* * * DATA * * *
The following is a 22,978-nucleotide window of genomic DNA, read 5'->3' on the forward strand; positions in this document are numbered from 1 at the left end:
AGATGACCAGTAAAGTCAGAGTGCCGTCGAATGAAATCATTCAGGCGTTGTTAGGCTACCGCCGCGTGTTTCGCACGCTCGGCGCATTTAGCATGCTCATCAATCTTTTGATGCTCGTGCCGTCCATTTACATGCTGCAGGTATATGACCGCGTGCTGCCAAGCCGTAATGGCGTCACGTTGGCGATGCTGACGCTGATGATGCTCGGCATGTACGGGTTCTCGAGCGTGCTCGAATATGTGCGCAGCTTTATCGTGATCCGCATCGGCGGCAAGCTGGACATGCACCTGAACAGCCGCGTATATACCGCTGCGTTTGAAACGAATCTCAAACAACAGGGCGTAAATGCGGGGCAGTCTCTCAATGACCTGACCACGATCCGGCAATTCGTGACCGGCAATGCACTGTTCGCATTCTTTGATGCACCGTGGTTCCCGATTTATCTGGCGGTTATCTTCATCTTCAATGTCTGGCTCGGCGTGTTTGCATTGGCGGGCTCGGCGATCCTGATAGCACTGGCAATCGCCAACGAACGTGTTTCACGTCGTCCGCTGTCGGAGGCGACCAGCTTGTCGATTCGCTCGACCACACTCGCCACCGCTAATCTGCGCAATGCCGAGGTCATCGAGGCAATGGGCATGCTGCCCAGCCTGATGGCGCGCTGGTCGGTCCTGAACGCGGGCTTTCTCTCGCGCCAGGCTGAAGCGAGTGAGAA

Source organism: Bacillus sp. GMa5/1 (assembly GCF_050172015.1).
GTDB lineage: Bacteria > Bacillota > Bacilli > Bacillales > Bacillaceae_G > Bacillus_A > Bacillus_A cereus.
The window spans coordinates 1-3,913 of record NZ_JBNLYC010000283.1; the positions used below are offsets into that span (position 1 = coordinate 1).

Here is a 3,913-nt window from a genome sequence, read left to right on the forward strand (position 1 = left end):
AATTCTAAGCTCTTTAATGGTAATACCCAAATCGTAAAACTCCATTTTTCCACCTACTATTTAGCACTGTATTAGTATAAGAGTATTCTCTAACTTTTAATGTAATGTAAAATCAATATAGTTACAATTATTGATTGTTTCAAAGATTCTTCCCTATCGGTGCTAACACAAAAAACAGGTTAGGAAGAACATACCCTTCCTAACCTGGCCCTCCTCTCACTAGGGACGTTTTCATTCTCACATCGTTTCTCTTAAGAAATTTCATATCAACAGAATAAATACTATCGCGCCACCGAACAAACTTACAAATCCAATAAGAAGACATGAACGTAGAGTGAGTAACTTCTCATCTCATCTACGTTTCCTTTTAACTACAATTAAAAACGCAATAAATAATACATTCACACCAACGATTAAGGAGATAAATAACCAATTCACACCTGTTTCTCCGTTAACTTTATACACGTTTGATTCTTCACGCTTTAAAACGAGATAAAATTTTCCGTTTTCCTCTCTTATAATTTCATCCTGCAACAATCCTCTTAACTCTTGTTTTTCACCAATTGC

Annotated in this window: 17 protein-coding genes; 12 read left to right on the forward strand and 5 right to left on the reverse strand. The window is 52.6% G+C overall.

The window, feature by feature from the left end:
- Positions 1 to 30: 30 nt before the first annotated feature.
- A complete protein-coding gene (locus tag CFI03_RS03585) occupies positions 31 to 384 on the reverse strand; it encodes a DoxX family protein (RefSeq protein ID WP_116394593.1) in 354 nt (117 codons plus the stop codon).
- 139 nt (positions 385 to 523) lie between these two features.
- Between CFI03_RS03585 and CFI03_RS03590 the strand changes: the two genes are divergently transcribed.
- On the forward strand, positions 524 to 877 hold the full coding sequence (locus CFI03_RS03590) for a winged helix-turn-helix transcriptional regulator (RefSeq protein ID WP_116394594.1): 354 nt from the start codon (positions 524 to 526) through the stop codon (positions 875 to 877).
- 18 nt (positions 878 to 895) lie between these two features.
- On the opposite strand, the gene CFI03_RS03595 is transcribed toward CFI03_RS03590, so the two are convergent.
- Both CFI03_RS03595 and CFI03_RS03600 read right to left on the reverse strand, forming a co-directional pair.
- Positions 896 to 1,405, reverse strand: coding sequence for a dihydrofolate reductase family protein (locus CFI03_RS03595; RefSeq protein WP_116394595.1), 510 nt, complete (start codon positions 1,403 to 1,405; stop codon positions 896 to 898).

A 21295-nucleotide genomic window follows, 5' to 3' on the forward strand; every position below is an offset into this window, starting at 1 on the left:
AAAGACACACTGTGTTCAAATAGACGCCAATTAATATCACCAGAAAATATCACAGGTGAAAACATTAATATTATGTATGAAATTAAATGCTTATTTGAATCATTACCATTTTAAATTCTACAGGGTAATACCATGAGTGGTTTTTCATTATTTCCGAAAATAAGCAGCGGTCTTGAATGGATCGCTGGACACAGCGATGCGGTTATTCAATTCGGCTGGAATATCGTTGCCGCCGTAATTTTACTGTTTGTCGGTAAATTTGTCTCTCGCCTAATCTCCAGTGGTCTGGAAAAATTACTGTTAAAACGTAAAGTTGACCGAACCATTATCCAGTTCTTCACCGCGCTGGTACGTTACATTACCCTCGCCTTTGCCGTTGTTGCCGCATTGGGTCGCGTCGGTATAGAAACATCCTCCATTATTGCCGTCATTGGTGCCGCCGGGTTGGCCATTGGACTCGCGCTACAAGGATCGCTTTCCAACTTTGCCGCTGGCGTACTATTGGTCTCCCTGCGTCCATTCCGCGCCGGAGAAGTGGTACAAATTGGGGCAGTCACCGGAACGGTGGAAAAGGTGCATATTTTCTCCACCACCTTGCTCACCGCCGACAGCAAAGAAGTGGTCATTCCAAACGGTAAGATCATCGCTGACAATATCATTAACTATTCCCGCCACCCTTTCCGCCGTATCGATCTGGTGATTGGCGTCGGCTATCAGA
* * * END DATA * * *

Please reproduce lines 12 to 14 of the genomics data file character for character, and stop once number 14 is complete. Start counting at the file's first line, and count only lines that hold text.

- 139 nt (positions 385 to 523) lie between these two features.
- Between CFI03_RS03585 and CFI03_RS03590 the strand changes: the two genes are divergently transcribed.
- On the forward strand, positions 524 to 877 hold the full coding sequence (locus CFI03_RS03590) for a winged helix-turn-helix transcriptional regulator (RefSeq protein ID WP_116394594.1): 354 nt from the start codon (positions 524 to 526) through the stop codon (positions 875 to 877).